Potential Barriers to renal patient care: Perspectives of dialysis and transplant social workers.
Lim D, Patel A, Khoury N, and Prashar R. Potential Barriers to renal patient care: Perspectives of dialysis and transplant social workers. Am J Transplant 2018; 18:698-699.
Am J Transplant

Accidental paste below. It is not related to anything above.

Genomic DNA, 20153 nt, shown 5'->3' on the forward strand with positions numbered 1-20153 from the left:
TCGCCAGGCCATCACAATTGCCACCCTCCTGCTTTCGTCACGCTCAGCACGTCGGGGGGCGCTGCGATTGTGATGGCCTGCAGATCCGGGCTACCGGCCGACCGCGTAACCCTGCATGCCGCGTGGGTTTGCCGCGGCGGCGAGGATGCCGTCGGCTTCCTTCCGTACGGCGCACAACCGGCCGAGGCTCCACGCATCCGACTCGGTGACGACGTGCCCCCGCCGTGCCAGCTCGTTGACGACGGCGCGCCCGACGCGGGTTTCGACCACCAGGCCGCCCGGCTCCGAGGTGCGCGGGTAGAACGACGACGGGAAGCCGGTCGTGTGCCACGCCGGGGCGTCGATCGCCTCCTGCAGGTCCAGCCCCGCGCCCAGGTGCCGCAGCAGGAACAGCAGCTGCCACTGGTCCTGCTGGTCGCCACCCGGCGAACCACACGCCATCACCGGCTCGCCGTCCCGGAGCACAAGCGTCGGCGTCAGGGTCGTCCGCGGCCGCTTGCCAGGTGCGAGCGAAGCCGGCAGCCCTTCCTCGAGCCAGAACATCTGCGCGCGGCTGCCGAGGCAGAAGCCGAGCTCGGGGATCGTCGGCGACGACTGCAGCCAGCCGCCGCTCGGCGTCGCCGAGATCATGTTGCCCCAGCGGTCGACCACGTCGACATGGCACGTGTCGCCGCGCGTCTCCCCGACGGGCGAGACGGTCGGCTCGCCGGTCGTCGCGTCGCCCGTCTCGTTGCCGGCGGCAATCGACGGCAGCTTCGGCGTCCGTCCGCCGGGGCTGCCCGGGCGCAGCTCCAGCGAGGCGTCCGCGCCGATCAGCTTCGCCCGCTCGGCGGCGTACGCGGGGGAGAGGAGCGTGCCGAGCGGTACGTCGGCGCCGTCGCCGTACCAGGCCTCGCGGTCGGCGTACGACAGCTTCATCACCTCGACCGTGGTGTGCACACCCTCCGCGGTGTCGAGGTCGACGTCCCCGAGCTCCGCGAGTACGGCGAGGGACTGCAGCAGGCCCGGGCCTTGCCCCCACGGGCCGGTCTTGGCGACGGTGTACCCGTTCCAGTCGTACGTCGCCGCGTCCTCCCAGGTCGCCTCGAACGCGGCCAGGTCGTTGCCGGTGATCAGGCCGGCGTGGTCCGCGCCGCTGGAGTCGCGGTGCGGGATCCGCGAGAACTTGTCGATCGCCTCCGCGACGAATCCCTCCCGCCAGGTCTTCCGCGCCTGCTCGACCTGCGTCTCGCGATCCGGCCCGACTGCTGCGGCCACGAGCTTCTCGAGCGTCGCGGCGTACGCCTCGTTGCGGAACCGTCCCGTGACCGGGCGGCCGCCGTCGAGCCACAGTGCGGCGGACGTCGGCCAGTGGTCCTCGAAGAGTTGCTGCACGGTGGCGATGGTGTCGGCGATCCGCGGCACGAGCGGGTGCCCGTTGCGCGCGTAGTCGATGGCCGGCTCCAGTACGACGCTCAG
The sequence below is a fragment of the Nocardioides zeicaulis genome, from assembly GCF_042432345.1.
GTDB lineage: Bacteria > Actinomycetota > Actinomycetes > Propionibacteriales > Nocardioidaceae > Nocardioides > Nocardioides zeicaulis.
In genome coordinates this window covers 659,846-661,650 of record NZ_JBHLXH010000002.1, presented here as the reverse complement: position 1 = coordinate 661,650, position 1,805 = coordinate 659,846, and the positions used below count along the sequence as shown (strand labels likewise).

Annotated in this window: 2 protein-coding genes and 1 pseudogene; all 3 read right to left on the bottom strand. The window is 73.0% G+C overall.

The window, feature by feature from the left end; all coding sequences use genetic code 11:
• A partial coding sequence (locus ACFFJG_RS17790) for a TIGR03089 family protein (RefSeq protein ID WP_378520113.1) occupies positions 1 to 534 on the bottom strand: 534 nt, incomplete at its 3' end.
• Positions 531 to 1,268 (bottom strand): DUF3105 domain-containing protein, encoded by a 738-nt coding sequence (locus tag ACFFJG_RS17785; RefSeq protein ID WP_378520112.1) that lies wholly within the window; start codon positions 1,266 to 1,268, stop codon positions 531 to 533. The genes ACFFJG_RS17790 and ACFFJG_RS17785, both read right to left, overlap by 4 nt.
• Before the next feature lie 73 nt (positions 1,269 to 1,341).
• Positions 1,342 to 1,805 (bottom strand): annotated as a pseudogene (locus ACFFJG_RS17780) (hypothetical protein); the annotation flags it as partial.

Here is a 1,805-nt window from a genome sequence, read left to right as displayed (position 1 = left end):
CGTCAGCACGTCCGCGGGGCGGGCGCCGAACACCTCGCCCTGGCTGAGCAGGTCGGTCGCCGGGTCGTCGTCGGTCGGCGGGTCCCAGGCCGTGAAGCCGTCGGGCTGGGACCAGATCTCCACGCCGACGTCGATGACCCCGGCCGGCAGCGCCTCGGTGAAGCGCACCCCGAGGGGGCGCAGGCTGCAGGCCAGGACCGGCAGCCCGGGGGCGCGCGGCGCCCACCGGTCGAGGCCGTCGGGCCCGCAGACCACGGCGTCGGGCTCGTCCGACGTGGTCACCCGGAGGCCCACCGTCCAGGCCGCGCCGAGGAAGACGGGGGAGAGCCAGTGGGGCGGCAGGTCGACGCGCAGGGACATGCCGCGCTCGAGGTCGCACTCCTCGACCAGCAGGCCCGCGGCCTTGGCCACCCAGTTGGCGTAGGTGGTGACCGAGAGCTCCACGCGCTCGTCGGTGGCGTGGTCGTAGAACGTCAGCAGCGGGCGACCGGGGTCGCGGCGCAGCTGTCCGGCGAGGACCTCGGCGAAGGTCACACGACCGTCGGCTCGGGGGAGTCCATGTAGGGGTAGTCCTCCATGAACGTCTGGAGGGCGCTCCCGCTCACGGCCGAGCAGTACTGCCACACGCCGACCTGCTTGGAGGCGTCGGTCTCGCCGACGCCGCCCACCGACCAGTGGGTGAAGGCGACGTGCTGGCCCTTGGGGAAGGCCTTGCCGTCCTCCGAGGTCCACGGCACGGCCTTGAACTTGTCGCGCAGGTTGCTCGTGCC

Background: Little is studied about social workers' (SW) perceptions and experiences in dialysis and transplant care. We aimed to assess patient care experiences and perspectives of SW in dialysis and transplant settings. Methods: In our survey, six care Barriers were identified: Communication (reading, verbal), advance care planning, psychosocial (transportation, vocation, insurance), independence, support system, and cognitive status. Surveys were sent to dialysis (DSW) and transplant (TSW) SW in Michigan to inquire about Barriers perceived. Results were quantified with a 1∼5 scale (1 = most likely). Weighted average and standard error were calculated, and Barriers with significant differences (difference of avg. ≥ 1) were reported. Results: 37 DSW and 7 TSW responded to our survey. DSW frequently noted transportation diffi culties and concerns, considered patients' employment status in care plans (psychosocial), modified treatment based on cultural/religious background (support system), and discussed advance care planning; DSW perceived resolving psychosocial Barriers (mobility) and support system as vital for treatment success. However, TSW emphasized “adequate social support” as assistance with medication and compliance, early hands-on help, and caregiver education for post-transplant care. In contrast, DSW deemed “adequate social support” in general terms. (Figure presented) Both DSW and TSW experienced literacy, insurance, and cognitive status Barriers. They both perceived overcoming most Barriers and ensuring patients' cognitive ability as important for treatment success. (Figure presented) Conclusions: Common goals of care plan among DSW and TSW would be beneficial to aid patients transitioning between the two settings and improving overall treatment outcome.